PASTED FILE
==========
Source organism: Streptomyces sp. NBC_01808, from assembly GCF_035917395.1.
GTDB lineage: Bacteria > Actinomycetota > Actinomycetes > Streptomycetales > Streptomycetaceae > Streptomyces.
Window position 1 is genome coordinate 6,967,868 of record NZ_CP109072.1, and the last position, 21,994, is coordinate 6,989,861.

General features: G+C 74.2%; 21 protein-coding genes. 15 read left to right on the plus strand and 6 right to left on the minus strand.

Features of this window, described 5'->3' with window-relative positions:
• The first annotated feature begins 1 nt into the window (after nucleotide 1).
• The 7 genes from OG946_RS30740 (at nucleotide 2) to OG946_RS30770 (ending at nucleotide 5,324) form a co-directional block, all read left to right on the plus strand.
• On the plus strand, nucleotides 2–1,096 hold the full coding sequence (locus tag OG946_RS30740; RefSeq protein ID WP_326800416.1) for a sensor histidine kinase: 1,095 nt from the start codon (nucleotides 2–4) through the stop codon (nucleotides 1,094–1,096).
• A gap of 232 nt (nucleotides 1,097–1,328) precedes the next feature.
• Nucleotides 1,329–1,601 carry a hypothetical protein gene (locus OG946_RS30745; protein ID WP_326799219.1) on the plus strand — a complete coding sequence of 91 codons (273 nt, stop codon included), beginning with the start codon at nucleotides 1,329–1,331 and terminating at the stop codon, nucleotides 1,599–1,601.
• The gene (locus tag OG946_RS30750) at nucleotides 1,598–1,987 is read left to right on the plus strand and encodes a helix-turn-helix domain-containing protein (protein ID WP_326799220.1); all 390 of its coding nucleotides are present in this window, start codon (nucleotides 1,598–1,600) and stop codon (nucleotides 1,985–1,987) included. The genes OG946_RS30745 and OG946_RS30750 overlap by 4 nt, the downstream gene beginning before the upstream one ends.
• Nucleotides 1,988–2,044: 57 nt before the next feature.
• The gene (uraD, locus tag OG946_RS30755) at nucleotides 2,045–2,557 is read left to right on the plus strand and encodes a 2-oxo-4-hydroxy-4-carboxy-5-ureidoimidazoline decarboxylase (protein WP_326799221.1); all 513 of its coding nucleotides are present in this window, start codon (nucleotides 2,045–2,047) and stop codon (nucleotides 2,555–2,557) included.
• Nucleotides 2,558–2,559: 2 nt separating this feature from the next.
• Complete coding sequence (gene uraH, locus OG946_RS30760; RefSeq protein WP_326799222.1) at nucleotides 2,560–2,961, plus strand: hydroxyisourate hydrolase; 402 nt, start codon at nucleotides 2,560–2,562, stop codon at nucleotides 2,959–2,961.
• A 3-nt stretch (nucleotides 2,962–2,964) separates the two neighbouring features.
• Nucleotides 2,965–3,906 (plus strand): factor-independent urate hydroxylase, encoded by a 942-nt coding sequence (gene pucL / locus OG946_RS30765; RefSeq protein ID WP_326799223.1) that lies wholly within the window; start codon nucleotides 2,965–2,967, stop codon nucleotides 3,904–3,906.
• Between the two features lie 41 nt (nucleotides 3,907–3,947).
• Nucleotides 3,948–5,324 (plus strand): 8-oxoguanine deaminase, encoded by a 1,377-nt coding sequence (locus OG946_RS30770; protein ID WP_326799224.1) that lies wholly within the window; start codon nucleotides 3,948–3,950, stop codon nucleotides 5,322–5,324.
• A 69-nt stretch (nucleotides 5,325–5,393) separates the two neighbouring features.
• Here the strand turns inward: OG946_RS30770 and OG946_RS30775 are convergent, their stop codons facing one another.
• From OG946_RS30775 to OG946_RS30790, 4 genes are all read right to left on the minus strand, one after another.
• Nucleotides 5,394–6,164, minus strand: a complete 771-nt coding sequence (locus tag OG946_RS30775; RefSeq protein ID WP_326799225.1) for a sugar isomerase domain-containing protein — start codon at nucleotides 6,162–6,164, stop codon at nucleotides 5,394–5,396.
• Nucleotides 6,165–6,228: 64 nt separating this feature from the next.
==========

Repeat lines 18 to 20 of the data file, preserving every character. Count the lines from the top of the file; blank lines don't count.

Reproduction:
• Between the two features lie 41 nt (nucleotides 3,907–3,947).
• Nucleotides 3,948–5,324 (plus strand): 8-oxoguanine deaminase, encoded by a 1,377-nt coding sequence (locus OG946_RS30770; protein ID WP_326799224.1) that lies wholly within the window; start codon nucleotides 3,948–3,950, stop codon nucleotides 5,322–5,324.
• A 69-nt stretch (nucleotides 5,325–5,393) separates the two neighbouring features.